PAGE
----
Big Country Horses

Posted in: Featured, Ranch Life

We had gotten the call to come and help sort out a bunch of cattle about 40 miles from home. A big summer thunderstorm had dropped hail and rain in copious amounts and had washed out watergaps for miles and had cattle mixed up all over the region. This particular bunch we had to get sorted out involved yearling steers, which belonged to the guy who called us, and a big bunch of high headed, snorty dark red Saler cows and calves that had come from west of the steers about five miles. They had traveled along the path of the flood and were mixed in with the steers on a chunk of gumbo creek bottom country that would bog a snipe with a little rain, much less a lot. I chose my Lily mare for the day as she was double tough and could out travel anything I’d ever ridden in mud.

As the group of riders got to the main bunch of the cattle, the Saler cows and their calves left at a high lope, taking the goofiest of the steers with them. There were downed fences and water standing everywhere, so heading them and bringing them back to where we could sort them was going to take some riding. The owner, Dan, pointed at me and another guy named Cal, who was riding a mare that could match Lily stride for stride, and said, “You two go get them and bring them back. We’ll hold what we’ve got.”
I hit a lope and Cal wasn’t a stride behind as we headed west. We picked our way through the wires as we went, and kept going at a long trot or a lope. When we got away from the watergap, I shifted into third gear on Lily and she stretched out into a mile eating lope, her feet popping as they pulled from the mud. Cal’s mare Caddy was stride for stride with us. We stayed off to the side of the cattle as we went by them, and looking back, could see them slowing down as we passed. Way off to the west, though, there were cows disappearing over a ridge ahead of us.

Afraid that the cows we’d passed might turn south instead of going back east, Cal and I decided that one of us should fall back to be sure they didn’t. Cal offered to do that, as he was starting to feel the pace a bit on his bad hip. Lily and I left him and Lily had her ears up, watching for the cattle ahead.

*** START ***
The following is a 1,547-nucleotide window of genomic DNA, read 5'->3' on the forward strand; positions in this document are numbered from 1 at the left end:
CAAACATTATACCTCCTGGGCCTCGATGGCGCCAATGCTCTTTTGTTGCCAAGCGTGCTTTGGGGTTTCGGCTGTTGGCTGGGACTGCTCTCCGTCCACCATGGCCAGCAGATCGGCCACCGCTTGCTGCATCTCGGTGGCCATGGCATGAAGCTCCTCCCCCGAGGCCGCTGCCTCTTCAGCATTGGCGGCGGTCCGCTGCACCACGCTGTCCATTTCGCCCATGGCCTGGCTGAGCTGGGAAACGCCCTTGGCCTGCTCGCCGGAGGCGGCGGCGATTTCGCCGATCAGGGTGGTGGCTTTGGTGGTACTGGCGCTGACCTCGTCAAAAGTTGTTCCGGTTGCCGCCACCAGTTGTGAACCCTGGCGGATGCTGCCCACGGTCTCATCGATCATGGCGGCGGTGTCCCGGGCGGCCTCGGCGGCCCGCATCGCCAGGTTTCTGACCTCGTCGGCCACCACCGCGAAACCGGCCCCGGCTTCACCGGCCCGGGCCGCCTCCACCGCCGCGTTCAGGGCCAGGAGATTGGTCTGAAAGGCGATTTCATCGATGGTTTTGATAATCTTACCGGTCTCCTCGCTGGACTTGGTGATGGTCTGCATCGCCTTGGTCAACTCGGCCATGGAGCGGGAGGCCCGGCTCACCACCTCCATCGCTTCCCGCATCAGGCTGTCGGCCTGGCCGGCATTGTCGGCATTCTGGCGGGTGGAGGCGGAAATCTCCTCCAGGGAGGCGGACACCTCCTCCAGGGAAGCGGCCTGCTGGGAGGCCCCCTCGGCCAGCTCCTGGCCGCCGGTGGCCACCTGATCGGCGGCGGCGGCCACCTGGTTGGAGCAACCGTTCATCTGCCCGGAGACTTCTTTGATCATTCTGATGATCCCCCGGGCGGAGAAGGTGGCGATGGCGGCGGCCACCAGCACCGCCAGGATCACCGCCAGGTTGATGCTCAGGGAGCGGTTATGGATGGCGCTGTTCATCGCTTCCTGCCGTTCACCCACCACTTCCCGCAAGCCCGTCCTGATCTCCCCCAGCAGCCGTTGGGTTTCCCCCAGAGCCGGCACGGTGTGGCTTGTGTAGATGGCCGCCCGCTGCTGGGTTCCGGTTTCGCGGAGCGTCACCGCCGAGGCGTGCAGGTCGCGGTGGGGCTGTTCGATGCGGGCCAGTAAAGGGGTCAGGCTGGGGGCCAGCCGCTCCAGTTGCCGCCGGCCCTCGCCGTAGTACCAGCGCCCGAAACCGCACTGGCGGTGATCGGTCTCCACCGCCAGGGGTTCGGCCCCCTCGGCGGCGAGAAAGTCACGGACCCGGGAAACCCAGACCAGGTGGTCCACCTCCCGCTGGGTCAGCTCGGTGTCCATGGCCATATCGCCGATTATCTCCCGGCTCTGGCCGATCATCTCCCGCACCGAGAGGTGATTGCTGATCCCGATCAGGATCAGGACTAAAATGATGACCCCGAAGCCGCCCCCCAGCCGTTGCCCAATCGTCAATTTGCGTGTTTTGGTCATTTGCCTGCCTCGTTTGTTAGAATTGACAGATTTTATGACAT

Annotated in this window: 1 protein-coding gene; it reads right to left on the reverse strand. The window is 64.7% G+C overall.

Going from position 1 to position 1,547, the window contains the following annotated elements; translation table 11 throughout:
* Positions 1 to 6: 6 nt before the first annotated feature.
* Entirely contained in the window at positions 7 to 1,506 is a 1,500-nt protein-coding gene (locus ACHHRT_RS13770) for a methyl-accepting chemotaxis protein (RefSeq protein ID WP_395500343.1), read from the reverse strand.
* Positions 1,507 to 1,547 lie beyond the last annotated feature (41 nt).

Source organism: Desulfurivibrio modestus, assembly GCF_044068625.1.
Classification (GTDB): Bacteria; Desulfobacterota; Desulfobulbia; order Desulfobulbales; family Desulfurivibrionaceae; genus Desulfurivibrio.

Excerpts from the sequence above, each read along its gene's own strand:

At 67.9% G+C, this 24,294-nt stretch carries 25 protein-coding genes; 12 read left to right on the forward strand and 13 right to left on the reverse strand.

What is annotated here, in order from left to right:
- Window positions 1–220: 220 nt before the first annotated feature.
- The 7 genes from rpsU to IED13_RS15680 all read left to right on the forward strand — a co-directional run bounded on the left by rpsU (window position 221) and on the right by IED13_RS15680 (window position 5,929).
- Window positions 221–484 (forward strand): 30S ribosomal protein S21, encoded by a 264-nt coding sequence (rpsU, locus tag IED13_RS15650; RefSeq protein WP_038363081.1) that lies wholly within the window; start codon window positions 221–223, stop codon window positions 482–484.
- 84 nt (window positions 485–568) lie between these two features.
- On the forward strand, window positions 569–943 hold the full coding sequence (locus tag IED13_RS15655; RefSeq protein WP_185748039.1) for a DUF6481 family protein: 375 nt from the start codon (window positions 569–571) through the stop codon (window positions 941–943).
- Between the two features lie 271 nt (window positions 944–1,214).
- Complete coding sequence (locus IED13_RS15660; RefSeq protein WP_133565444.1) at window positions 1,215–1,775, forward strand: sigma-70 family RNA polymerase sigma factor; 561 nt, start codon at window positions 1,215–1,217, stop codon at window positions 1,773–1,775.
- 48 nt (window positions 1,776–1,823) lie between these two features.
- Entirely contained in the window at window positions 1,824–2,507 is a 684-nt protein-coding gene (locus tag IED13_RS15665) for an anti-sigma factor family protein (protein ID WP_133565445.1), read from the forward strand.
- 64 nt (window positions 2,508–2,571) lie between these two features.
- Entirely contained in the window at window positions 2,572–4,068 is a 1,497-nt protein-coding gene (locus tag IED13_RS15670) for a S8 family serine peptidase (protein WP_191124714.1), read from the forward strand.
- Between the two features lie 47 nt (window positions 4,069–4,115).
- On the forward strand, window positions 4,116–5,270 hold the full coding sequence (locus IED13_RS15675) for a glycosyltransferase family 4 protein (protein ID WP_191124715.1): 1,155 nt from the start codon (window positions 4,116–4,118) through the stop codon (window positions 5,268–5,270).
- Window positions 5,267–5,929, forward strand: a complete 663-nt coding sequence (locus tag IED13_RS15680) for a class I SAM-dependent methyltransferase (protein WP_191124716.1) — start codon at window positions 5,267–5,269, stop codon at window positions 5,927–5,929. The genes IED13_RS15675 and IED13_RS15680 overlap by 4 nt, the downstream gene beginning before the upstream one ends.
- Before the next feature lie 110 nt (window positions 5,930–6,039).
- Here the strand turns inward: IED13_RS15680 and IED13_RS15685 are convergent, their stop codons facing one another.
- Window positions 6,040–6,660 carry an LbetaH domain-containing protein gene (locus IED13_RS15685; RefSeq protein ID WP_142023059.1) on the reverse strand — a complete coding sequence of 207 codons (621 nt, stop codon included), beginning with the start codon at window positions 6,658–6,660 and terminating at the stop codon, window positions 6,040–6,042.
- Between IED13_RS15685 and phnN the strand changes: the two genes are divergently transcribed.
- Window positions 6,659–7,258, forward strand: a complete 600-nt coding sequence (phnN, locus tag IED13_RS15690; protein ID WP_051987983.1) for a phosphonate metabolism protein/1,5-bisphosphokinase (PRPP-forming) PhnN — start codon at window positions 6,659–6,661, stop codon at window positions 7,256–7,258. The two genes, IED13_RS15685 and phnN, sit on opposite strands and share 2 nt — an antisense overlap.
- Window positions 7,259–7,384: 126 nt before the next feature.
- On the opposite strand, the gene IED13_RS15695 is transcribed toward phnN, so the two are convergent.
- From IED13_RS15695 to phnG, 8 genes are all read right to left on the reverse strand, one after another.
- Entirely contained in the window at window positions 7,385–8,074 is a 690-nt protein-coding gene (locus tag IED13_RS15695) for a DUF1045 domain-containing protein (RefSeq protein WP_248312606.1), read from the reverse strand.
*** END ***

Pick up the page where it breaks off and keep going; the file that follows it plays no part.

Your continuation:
As we crested a ridge and finally saw the leaders, Lily, on her own, pulled out the stops and made a hard lope to head them. As we passed those AAA lead cows, there weren’t but a couple of steers still with them, as the other chubby boys had fallen back. We pinched them off on the fence line, then had a little cutting contest to convince them that they needed to go back.
Finally, they turned back east at a trot, tongues lolling out. I let Lily trot along as slow as we could and keep up, and in a few minutes, she was breathing normally again, in spite of our two or three mile dash across the muddy gumbo. She was sweated up, of course, but sure hadn’t been hurt any by the race.
Cal and I gathered them all up as we went along and trailed them back to a spot where the others were sorting steers into a different pasture away from the creek and holding the cows on a flat. When we had the steers all sorted off through the gate, we sent the cows west again, figuring they’d lope all the way to Montana and give Dan plenty of time to get the fence fixed before they might return.
Before heading back to the trailers, Cal and I were sitting together on our 16 hand, mostly Thoroughbred mares as Dan looked us over. Neither mare was showing anything but dried sweat from the miles they’d gone. He said “Dang I’m glad you two had those mares today. We’d have never headed those cows with anything else.” No one in the crew disagreed, and I’m thinking their horses felt the same way.

Posted in: Featured, Ranch Life

About Jan Swan Wood

Jan was raised on a ranch in far western South Dakota. She grew up horseback working all descriptions of cattle, plus sheep and horses. After leaving home she pursued a post-graduate study of cowboying and dayworking in Nebraska, New Mexico, Montana, Wyoming and South Dakota....

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